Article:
Society in this era differentiated between the “Better Sort” and “Meaner Sort,” a toxic characterization for poor whites. According to historian Nancy Isenberg, “the meaner sort was thought to possess a rude appearance, dull mind, and unrefined manners.” In 1780 Benjamin Franklin, himself from a humble background, “warned his grandson that society divided people into ‘two Sorts of People,’ those who ‘live comfortably in Good Houses’ and those that ‘are poor and dirty and ragged and vicious and live in miserable cabins.’” (After the war, David Williams built a log cabin on his property in Cross River.) Social stratification manifested itself in the military. The Army’s officer corps came from the upper strata of society. Washington stated that “‘only the lower class of people’ should serve as foot soldiers.” Thomas Jefferson believed that the upper class should serve in cavalry units, because their indolence or education had made them “unfit for foot service.” The eight men who turned André in had little to no formal education and served as enlisted men in the infantry. They had been forced off their farms and may have been residing in barns and outbuildings north of the Croton River, balancing military duty with whatever farm work they could find. Most of them could not read or write; on extant payroll records many of them signed their names with a X. Tallmadge, a scholar of Greek and Latin, graduated from Yale and served as an officer in the cavalry. Clearly Tallmadge and André belonged to the “better sort” while the captors belonged to the “meaner sort,” and Tallmadge predicated his biased statements against the captors on social class, elevating André while denigrating his captors.
Two baffling elements of this entire affair are that André never complained to Sir Henry Clinton that he had been mistreated or robbed by the captors, instead writing to Clinton that “I received the greatest attention from General Washington and every person under whose charge I happen to be placed,” and Talmadge, after demeaning Andre’s captors, failed to defend his position, writing evasively in a letter to Timothy Pickering in 1822 that his “remarks were sadly misrepresented,” and he did not “wish to detract from their [the captor’s] merits in the public estimation, where no duty requires it, or to wound their feelings, nor those of their friends in any degree.” Yet as time marched on, the damage Tallmadge did to the reputations of the captors has manifested itself in different arenas.
The capture of André represented a pivotal moment in American history. Yet no federal monument to the captors exists and the three men are unremembered at best or defamed at worst. A New York State Historical Marker in Tarrytown does not even list their names, stating “Here in 1780 three honest militiamen arrested Major John Andre . . . preventing disaster to the American cause.” As the 250th anniversary of the American Revolution approaches we should try to revisit the story of André’s captors in a fair manner that will do them justice. Like Washington and Hamilton, I believe they were just doing their duty.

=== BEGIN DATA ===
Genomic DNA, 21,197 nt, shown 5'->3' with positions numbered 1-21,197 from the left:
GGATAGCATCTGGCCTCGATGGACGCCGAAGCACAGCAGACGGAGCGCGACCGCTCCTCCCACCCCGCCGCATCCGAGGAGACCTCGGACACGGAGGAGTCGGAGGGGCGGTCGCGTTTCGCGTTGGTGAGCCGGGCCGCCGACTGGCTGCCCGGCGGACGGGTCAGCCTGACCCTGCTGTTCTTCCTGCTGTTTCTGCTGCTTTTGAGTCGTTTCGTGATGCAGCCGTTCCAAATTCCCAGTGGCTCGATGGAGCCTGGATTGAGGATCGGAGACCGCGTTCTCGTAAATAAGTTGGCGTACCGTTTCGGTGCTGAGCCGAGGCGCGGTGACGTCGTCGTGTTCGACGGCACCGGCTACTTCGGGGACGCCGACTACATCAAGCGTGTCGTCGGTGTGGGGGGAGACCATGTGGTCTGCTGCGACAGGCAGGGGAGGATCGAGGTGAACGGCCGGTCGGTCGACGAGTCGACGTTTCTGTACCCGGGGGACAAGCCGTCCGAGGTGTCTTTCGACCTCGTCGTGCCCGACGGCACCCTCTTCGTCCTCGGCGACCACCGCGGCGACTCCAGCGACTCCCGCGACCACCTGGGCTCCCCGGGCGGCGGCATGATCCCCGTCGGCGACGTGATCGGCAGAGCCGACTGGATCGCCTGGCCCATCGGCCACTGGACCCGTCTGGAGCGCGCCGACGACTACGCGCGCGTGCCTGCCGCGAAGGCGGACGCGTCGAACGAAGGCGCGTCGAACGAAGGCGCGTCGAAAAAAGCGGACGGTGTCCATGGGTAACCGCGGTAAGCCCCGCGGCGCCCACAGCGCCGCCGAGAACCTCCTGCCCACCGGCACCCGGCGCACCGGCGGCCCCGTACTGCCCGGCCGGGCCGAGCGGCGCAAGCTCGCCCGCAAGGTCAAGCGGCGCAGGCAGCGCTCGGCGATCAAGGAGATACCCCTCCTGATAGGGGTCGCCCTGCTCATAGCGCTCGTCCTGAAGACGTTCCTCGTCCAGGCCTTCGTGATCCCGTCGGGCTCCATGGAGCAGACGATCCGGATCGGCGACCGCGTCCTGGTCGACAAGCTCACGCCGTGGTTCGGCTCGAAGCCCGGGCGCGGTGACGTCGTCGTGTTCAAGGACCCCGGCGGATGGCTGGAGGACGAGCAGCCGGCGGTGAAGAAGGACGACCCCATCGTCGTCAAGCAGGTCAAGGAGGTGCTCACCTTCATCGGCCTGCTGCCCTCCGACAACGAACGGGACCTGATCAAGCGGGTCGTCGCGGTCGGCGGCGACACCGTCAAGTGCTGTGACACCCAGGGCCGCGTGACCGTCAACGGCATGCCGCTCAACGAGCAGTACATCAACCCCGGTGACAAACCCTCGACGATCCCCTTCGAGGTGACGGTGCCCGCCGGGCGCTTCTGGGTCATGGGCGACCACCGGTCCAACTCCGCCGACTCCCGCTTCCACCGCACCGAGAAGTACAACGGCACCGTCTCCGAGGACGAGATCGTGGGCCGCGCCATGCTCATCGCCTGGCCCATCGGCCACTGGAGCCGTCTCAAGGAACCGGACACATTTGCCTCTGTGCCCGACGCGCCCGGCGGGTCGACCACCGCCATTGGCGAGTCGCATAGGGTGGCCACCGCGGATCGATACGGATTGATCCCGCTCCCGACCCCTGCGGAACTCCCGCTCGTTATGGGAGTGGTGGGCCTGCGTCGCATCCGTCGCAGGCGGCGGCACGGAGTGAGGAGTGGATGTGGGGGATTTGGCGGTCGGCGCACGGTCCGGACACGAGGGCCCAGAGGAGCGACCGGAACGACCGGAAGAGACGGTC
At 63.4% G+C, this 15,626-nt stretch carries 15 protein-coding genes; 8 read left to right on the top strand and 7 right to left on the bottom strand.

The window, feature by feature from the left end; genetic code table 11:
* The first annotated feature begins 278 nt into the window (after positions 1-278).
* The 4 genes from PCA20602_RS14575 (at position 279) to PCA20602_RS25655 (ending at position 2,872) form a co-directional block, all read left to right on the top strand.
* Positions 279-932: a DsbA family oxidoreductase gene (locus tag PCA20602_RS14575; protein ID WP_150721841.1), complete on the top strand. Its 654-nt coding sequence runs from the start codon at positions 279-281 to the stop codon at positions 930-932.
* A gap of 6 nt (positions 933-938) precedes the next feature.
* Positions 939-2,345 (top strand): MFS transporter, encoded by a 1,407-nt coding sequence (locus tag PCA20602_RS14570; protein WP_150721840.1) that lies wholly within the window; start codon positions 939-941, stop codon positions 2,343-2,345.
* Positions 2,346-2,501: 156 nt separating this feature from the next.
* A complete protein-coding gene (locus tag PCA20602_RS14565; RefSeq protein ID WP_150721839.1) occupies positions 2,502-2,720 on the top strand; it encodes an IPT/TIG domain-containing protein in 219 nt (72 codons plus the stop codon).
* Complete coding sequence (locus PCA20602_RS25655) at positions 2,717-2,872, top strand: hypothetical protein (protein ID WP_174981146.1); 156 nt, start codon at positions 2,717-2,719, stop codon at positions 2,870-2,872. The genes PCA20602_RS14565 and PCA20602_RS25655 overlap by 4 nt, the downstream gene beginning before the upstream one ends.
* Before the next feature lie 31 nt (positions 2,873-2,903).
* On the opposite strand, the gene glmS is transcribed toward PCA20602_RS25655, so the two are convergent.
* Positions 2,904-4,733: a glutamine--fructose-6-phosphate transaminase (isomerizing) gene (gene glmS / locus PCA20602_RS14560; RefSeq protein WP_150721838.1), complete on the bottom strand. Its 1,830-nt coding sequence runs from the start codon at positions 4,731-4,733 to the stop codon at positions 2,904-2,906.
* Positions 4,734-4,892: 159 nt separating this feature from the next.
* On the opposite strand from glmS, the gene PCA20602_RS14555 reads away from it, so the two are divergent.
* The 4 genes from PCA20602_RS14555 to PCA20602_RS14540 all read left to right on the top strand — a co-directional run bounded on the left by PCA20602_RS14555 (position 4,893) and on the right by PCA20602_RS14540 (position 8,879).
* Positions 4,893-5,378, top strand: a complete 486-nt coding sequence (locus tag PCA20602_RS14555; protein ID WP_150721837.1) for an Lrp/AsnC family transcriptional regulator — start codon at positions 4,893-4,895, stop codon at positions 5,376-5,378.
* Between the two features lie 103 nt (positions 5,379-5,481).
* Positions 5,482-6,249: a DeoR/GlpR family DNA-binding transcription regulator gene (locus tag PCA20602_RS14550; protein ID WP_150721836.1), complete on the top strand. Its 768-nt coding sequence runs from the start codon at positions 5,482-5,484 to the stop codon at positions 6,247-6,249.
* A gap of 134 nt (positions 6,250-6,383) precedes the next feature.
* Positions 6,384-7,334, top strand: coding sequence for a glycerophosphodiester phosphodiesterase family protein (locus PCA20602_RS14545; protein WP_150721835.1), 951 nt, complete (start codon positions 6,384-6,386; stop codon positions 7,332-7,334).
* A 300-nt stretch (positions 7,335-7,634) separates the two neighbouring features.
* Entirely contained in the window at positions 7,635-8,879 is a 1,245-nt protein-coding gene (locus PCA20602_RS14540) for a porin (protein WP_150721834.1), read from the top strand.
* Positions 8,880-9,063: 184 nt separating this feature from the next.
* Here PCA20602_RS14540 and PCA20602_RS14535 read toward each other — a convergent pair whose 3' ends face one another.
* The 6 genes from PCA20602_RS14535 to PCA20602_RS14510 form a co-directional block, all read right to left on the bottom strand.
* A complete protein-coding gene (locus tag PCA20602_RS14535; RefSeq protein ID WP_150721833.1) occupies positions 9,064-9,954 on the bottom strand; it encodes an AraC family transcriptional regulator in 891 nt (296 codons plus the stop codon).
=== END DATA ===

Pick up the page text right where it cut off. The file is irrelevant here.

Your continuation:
Rand Mirante, “Justice, Mercy, and Treason: John Marshall’s and Mercy Otis Warren’s Treatment of Benedict Arnold,”Journal of the American Revolution, October 28, 2021, allthingsliberty.com/2021/10/justice-mercy-and-treason-john-marshalls-and-mercy-otis-warrens-treatments-of-benedict-arnold/.
Robert E. Cray, “Major John Andre and the Three Captors: Class Dynamics and the Revolutionary Memory Wars in the Early Republic, 1780-1831,” Journal of the Early Republic, Volume 17, Number 3 (Autumn 1997), 371-397.
Victor J. DiSanto, “Major Andre’s Captors Revisited: Separating Myth from Historical Reality,” The Journal of the American Revolution, July 12, 2022, allthingsliberty.com/2022/07/major-andres-captors-revisited-separating-myth-from-historical-reality/.
www.dictionary.com/browse/skinner; Lincoln Diamont, Yankee Doodle Days (Fleishmanns: Purple Mountain Press, 1996), 116-125.
Statement of Samuel Youngs, June 1, 1837 in Pension Application of Mary Dean, widow of John Dean, pension application W. 16555, June 8, 1837; David Williams, “Major John Andre,” The Ulster Sentinel, Kingston, NY, June 20, 1827, reprinted from The New York Times; “The affidavit of John Yerks,” November 12, 1845,Tarrytown Monument Committee and Raymond Marcius Denison, Souvenir of the Revolutionary Soldiers Monument dedication at Tarrytown, NY, October 19, 1894 (New York, Rogers & Sherwood, 1894),169-70; Jeptha Root Simms, The Frontiersman of New York (Albany: George C. Riggs, 1882), 701-713; Hufeland, Westchester County During the Revolution, 348-52.
Brave Paulding and the Spy, motherbedford.com/Music073.htm.
William Dunlap, The Glory of Columbia her yeomanry! A play in five acts (New York: David Longworth, 1817). In reality, Williams left the Continental Army on December 31, 1775 after serving out his enlistment but he did serve in Canada at Fort St. Johns, Montreal, and Quebec. I am uncertain if Williams served with the militia at Saratoga.
John André to Henry Clinton, September 29, 1780, clements.umich.edu/exhibit/spy-letters-of-the-american-revolution/gallery-of-letters/andre-clinton-letter/; Talmadge, Memoir, 123-124.